- Is tanned skin an expression of beauty?
- How does a sun burn affect your skin?
- Can occasional sun tanning cause cancer?
- Can skin cancer get transmitted?
- Does your skin type affect your chance of getting skin cancer?
- What are the other effects of sun tanning?
- How to get the essential amount of sunlight?
- How to stay safe?
Is tanned skin an expression of beauty?
Every holiday season, the beaches are charged with people, all trying to get that perfect tan considered to be a mandatory expression of beauty for the summer holidays. But your skin will remember each and every one of these sunny holidays and the more you tan the more damage you are causing to your skin. It is like driving your car every day from Mumbai to Goa just to post a letter. You can do it easily and the car gets there quick, but the car doesn’t last too long. It wears out much quicker and so does your skin. The very prospect of exposing oneself to skin cancer in return for a glowing, tanned skin seems irrational. Tanning, in the first place, is a sign of genetic damage and occurs when the skin cells are no longer able to protect themselves, thus starting the production of melatonin and increasing the risks of skin cancer.
How does a sun burn affect your skin?
Every time you get sun burnt, you increase the odds of you getting skin cancer. Sunburn increases your risks of developing both melanoma and non-melanoma skin cancer. Melanoma, one of the most dangerous forms of cancer, occurs when the pigment-producing cells that give colour to the skin become cancerous. Melanomas can occur anywhere on the body while the non-melanoma skin cancer usually starts in the cells of the skin. Skin cancer can sometimes be detected decades after sunburn, or from accumulated sun exposure and here is one area where an ounce of prevention is truly worth a pound of cure.
Can occasional sun tanning cause cancer?
It is becoming more of a tradition to get tanned every time one is near the ocean or by the pool. With a host of celebrities’ incessantly advertising their tanned bodies, this beauty myth is impacting teenage minds, leading to an addictive routine of lying around under the sun. Some researchers conclude that tanning can be addictive and if not alerted in time, it may turn into an unhealthy habit that invites major health problems in the long run.
Can skin cancer get transmitted?
For to be mothers, sunbathing can be a great way to pass time as they plan their child’s welcome into this world but it is not a safe vacation sport for the baby-to-come. Though melanoma does not get transmitted from the mother to an unborn child in the womb, melanoma does worsen the prognosis in pregnancy. Like the rest of the cancers, the risk of skin cancer can often be transmitted within families and through the generations.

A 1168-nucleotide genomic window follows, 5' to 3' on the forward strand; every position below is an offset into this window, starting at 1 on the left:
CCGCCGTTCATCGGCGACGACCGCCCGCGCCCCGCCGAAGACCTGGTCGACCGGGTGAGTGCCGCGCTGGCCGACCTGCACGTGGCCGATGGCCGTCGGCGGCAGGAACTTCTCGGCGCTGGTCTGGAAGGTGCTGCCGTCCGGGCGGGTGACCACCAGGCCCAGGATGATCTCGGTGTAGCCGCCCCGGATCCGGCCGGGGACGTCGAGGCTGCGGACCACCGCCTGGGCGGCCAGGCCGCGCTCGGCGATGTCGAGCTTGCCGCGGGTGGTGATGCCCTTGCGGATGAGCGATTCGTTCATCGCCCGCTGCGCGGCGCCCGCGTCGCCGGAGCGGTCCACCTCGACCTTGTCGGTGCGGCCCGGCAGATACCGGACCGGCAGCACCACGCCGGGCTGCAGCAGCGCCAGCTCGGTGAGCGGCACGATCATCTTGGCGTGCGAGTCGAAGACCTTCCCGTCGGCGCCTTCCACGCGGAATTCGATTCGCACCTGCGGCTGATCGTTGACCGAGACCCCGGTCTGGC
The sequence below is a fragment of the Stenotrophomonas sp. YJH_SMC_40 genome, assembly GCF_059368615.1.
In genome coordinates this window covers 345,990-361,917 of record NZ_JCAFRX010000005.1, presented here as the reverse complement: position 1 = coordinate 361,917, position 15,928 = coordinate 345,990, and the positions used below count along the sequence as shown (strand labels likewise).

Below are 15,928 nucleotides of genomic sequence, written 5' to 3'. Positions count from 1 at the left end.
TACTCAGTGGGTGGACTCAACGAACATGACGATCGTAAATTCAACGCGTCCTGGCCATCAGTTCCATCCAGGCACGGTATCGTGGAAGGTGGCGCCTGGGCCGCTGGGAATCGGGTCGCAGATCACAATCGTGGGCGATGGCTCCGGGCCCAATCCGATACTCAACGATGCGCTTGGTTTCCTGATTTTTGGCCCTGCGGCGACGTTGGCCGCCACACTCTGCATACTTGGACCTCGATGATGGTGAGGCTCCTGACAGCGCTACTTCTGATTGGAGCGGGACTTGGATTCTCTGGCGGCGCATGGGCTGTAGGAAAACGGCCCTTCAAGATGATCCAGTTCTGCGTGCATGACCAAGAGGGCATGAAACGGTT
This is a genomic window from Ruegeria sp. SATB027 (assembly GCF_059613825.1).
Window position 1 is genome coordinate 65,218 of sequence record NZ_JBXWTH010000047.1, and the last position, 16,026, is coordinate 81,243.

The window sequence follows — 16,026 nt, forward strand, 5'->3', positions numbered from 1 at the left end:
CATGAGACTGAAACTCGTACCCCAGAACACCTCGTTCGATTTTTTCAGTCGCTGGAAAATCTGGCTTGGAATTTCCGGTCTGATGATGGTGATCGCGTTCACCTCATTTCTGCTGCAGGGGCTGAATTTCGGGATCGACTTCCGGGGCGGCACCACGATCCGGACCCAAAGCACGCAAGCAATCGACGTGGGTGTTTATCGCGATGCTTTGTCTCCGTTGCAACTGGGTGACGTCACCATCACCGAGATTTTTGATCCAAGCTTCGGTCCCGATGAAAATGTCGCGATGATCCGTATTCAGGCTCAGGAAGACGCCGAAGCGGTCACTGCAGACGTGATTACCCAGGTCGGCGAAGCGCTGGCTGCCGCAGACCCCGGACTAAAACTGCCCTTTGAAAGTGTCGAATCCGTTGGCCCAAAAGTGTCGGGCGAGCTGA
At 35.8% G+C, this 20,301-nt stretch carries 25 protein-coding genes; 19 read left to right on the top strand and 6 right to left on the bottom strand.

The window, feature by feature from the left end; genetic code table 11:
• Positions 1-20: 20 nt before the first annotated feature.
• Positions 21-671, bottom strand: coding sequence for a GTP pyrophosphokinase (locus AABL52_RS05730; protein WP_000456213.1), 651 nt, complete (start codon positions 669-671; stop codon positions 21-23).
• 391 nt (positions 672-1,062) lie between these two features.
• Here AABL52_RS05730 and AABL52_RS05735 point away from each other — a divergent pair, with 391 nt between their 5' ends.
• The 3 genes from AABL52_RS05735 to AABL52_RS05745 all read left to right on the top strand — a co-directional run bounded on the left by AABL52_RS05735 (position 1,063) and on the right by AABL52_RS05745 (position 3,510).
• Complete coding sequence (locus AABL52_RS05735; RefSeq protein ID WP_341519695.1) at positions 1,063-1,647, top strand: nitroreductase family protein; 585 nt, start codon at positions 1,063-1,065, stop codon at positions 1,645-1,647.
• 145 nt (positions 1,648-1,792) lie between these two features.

Does your skin type affect your chance of getting skin cancer?
People having darker skin and higher melanin content are relatively less susceptible to skin cancer as compared to people having a lighter skin complexion. Melanin, a skin pigment, does act as a shield but acquiring it by tanning causes low-grade chronic DNA damage, leading to the possibility of getting both, non-melanoma skin cancer or Melanoma. While lighter-skinned people are more likely to get skin cancer, people with brown skin are not necessarily immune either.
What are the other effects of sun tanning?
Apart from skin cancer, other skin related issues such as hastening of the ageing process, brown marks and wrinkles are the long lasting side-effects obtained in return for that tanned glowing skin shade. Freckles, photon damage, wrinkles, lines and pigmented spots are all different kinds of sun damage, both medical and cosmetic, resulting from over-exposure, or simply long-term exposure, to the sun.
How to get the essential amount of sunlight?
It is an eternal verity that sunlight is also a vital source of Vitamin D, the vitamin that regulates the efficient functioning of multiple systems in the body. Specialists suggest that just ten minutes of an early morning session with the rays of the sun falling on you will enrich you with a stock of Vitamin D sufficient enough to steer you clear of any deficiencies.
How to stay safe?
Follow this three-way rule: Stay in the shade, avoid the mid-day sun and use protective clothing and sunscreen (SPF 30-50), as it works for all skin types. Sunscreen lotions containing UVA (cancer and painless) and UVB (burning) protection are essential to carry and apply, especially if you are planning to be out in the sun for long hours.